when Name = ‘Anna’ then (Revenue – Target) * 0.08
  when Name = ‘John’ then Year <= 2018 ? 1000 : 1200
  when Name = ‘Rosa’ then Salary * 0.07
  . . .
  . . .
  else 0
end as Bonus,

from Employees natural join Sales

As it represents a solution, it inherently presents certain drawbacks.

For instance, when dealing with a large number of employees, the case when statement can become challenging if not almost impossible to read and maintain. Additionally, inserting a new employee record necessitates updating the SQL statement.

SQL execute

Although not standard SQL, several Relational Database Management Systems support an execute or similar constructs for dynamic SQL execution.

This execute command is used to execute dynamically constructed SQL statements at runtime and is typically employed within procedural SQL code, such as stored procedures, functions, or triggers, rather than directly within a select statement.

However, you can indirectly utilize dynamic SQL within a select statement by embedding it within a stored procedure or a user-defined function and then invoking that procedure or function in a select statement.

In the previous example concerning bonus calculation, the declaration of such a user-defined function with dynamic SQL execution and its usage in an SQL select statement would be as follows:

create function CalcBonus
(Revenue double,
Target double,
Year integer,
Salary double,
Birthdate Date,
Tenure integer,
Formula varchar)

return varchar as Result boolean;
  execute ‘begin : Result := ‘ || Formula || ‘; end;’
  using out Result;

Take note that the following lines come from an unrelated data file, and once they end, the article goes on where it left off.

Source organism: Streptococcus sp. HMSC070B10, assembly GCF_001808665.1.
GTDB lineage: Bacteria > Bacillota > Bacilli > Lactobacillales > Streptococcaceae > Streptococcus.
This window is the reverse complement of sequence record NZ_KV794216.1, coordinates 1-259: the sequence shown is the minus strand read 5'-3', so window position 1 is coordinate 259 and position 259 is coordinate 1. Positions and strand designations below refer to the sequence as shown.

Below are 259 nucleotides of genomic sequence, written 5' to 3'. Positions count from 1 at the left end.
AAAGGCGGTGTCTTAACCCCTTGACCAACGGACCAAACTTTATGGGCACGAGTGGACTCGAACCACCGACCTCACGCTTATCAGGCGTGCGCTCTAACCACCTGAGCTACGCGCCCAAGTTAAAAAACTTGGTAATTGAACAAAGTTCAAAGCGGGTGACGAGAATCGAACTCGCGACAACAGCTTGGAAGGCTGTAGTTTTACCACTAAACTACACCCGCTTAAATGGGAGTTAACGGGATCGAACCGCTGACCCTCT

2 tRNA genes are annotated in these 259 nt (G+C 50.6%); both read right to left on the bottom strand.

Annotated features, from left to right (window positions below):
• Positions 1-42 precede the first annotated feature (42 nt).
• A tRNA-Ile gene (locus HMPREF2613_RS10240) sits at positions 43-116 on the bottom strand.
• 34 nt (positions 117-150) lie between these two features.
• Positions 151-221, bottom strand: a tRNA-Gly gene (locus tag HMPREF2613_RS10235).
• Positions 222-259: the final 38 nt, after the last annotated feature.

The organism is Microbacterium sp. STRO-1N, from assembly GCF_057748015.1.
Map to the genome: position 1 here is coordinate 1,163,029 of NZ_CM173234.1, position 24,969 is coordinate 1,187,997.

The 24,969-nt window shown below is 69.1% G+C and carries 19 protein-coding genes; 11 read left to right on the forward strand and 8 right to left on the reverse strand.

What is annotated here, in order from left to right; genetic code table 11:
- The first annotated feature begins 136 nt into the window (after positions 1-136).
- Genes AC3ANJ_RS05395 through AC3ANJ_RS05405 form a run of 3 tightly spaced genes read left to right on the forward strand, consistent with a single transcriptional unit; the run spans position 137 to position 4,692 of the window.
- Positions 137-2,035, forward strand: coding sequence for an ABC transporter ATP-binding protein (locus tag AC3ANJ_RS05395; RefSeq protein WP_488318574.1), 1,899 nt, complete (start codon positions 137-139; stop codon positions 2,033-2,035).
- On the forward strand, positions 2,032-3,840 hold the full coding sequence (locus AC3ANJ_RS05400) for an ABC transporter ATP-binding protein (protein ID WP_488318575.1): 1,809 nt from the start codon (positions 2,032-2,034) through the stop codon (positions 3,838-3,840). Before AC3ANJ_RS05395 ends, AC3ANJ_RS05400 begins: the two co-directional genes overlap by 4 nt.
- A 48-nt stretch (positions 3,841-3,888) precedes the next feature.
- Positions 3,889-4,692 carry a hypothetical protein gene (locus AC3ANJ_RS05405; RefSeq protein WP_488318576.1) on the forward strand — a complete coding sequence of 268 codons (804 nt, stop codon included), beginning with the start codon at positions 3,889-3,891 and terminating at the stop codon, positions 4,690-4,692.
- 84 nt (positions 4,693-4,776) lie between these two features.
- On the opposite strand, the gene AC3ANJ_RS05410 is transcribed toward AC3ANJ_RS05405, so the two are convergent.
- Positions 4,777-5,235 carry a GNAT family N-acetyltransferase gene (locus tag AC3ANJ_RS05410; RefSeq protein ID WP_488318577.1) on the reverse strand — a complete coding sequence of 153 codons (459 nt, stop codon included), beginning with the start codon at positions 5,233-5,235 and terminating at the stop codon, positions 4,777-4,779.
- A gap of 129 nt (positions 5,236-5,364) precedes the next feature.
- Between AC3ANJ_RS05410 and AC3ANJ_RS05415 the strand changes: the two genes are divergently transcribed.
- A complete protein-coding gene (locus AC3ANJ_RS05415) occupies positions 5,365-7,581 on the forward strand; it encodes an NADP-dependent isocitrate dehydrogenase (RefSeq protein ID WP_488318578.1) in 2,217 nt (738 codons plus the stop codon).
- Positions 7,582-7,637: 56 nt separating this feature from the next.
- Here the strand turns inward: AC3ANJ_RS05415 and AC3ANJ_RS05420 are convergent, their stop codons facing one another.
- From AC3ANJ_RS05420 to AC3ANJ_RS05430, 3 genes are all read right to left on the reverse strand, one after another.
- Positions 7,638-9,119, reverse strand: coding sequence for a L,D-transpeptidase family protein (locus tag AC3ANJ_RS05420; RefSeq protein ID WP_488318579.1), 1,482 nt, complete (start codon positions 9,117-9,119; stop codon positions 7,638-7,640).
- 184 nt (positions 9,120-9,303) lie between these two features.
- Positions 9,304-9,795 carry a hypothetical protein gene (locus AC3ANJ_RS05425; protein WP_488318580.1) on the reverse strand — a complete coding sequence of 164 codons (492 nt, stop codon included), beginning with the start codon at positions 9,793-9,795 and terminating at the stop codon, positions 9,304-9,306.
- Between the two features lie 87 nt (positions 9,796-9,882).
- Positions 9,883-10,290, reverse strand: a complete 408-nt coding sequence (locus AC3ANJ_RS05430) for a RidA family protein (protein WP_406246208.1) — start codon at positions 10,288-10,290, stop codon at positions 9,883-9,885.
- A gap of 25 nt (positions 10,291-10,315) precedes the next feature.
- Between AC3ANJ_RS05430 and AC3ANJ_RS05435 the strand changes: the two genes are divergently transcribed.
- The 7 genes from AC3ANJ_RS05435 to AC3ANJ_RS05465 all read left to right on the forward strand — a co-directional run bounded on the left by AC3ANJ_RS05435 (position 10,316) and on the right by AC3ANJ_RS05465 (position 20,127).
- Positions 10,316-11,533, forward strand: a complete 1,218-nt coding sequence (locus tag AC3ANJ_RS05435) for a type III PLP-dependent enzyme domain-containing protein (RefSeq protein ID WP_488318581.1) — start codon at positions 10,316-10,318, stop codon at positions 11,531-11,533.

case when

       ‘TRUE’ else


select *
from Buyers cross join Cars
CalcBonus(Revenue, Target, Year, Salary, Birthdate, Tenure, Formula) = ‘TRUE’

This solution also inherently presents serious drawbacks.

Firstly, since the formula field is just a string (varchar), anything can be entered and there is no type checking in place. This lack of validation poses a significant risk of SQL injection, where any code with malicious side effects could be entered.

Secondly, depending on the RDBMS in use, it might be difficult to determine the cause of a failure in case of an exception related to a specific formula.

Additionally, performance is a concern. In a cross join, the number of records is the product of the number of records from both tables. For each record resulting from the cross join, the formula must be parsed and compiled again, and all parameters must be passed.

Finally, if new parameters need to be addressed at a later stage, a new user-defined function should be written, and the select statement should be modified  accordingly.


When it comes to formulas, it’s common to hear the advice that this range of problems should be addressed using a spreadsheet, with the sentiment that ‘databases are for data, and calculations are for spreadsheets’.